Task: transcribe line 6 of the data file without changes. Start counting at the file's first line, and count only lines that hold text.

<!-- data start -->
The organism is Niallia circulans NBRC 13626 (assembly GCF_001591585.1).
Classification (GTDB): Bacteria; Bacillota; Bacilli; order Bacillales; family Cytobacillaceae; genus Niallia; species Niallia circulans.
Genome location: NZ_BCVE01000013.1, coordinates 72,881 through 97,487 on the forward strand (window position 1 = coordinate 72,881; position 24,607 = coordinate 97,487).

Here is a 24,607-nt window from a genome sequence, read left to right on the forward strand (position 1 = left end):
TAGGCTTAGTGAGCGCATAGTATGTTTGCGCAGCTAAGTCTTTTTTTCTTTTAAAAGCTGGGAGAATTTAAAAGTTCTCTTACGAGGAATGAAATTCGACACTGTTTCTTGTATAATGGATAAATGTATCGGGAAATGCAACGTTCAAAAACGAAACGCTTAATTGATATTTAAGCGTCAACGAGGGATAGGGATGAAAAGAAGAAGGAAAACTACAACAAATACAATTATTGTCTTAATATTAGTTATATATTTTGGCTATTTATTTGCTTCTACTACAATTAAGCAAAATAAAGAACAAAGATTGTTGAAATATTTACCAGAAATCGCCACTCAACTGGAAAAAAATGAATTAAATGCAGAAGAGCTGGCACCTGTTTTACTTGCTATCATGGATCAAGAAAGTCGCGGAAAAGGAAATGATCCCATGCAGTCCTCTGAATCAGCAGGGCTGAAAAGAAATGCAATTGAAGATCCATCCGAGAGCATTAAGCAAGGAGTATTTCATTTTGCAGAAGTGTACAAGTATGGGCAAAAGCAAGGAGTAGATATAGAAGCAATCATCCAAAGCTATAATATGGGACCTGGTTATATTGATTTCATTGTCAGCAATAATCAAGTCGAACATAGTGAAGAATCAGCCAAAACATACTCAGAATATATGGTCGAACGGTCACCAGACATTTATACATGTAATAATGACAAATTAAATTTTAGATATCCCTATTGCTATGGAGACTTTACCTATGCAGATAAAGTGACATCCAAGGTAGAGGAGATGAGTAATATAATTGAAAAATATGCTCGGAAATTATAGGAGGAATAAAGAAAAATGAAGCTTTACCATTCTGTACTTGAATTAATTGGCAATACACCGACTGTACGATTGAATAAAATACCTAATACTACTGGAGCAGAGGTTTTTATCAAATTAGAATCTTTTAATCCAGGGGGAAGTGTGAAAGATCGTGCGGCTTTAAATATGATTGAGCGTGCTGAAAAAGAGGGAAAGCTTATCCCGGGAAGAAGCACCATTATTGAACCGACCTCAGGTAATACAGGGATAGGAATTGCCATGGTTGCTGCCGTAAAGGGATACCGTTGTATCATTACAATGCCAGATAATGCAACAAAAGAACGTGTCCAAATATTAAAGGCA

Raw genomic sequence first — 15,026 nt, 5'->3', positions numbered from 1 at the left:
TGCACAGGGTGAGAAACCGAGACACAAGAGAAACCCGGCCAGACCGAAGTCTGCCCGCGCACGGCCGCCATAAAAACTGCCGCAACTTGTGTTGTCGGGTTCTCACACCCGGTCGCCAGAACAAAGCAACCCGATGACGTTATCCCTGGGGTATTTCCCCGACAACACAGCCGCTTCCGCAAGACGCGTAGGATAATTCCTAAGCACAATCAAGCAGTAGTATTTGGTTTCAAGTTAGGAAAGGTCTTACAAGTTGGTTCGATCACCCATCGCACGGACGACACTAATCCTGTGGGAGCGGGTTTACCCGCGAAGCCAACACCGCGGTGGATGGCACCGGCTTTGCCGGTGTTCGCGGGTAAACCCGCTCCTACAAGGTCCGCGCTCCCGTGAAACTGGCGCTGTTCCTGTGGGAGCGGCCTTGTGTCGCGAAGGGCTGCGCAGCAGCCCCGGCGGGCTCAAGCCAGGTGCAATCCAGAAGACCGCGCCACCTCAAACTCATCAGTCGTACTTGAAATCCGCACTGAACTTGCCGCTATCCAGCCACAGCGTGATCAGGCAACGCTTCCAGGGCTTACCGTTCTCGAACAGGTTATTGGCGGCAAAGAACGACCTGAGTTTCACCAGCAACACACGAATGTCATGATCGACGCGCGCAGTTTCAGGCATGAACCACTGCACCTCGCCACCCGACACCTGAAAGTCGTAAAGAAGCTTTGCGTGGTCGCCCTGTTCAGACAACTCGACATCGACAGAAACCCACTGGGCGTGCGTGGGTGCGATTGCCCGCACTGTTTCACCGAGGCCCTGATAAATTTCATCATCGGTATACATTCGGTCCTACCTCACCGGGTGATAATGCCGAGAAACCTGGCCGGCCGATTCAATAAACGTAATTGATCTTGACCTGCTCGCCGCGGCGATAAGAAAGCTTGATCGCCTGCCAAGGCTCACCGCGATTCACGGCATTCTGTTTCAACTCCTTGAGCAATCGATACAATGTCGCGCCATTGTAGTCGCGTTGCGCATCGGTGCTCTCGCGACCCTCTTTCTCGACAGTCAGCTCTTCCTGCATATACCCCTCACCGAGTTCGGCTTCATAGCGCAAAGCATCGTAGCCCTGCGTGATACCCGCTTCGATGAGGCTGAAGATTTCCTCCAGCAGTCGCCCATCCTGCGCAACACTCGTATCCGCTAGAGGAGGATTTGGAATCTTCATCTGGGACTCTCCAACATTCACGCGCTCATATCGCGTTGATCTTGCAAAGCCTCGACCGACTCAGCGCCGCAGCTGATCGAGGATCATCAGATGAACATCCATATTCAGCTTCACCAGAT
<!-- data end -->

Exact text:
Raw genomic sequence first — 15,026 nt, 5'->3', positions numbered from 1 at the left: